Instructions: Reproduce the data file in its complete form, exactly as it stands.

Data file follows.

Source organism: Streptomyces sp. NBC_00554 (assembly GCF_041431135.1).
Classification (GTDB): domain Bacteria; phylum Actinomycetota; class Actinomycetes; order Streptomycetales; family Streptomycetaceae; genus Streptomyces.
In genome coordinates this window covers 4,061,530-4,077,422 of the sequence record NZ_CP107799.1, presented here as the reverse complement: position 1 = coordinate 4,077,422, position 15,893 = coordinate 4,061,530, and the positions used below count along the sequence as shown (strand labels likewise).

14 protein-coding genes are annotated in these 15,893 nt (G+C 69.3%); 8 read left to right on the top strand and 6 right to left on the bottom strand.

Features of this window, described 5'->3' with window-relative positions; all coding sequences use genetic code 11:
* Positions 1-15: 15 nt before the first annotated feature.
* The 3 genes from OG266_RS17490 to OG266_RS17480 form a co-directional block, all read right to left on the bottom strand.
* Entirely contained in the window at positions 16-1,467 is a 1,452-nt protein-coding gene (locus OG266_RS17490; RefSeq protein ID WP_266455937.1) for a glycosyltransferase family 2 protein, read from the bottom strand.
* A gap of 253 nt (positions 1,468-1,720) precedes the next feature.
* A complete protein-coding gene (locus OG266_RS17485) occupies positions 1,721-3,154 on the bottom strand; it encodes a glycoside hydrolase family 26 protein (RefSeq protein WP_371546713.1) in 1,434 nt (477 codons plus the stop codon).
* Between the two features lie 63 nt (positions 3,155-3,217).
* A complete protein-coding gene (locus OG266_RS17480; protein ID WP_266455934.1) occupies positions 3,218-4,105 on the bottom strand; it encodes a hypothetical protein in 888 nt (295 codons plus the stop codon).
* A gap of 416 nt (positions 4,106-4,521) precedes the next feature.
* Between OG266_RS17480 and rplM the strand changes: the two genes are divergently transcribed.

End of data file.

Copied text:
Source organism: Streptomyces sp. NBC_00554 (assembly GCF_041431135.1).
Classification (GTDB): domain Bacteria; phylum Actinomycetota; class Actinomycetes; order Streptomycetales; family Streptomycetaceae; genus Streptomyces.
In genome coordinates this window covers 4,061,530-4,077,422 of the sequence record NZ_CP107799.1, presented here as the reverse complement: position 1 = coordinate 4,077,422, position 15,893 = coordinate 4,061,530, and the positions used below count along the sequence as shown (strand labels likewise).

14 protein-coding genes are annotated in these 15,893 nt (G+C 69.3%); 8 read left to right on the top strand and 6 right to left on the bottom strand.

Features of this window, described 5'->3' with window-relative positions; all coding sequences use genetic code 11:
* Positions 1-15: 15 nt before the first annotated feature.
* The 3 genes from OG266_RS17490 to OG266_RS17480 form a co-directional block, all read right to left on the bottom strand.
* Entirely contained in the window at positions 16-1,467 is a 1,452-nt protein-coding gene (locus OG266_RS17490; RefSeq protein ID WP_266455937.1) for a glycosyltransferase family 2 protein, read from the bottom strand.
* A gap of 253 nt (positions 1,468-1,720) precedes the next feature.
* A complete protein-coding gene (locus OG266_RS17485) occupies positions 1,721-3,154 on the bottom strand; it encodes a glycoside hydrolase family 26 protein (RefSeq protein WP_371546713.1) in 1,434 nt (477 codons plus the stop codon).
* Between the two features lie 63 nt (positions 3,155-3,217).
* A complete protein-coding gene (locus OG266_RS17480; protein ID WP_266455934.1) occupies positions 3,218-4,105 on the bottom strand; it encodes a hypothetical protein in 888 nt (295 codons plus the stop codon).
* A gap of 416 nt (positions 4,106-4,521) precedes the next feature.
* Between OG266_RS17480 and rplM the strand changes: the two genes are divergently transcribed.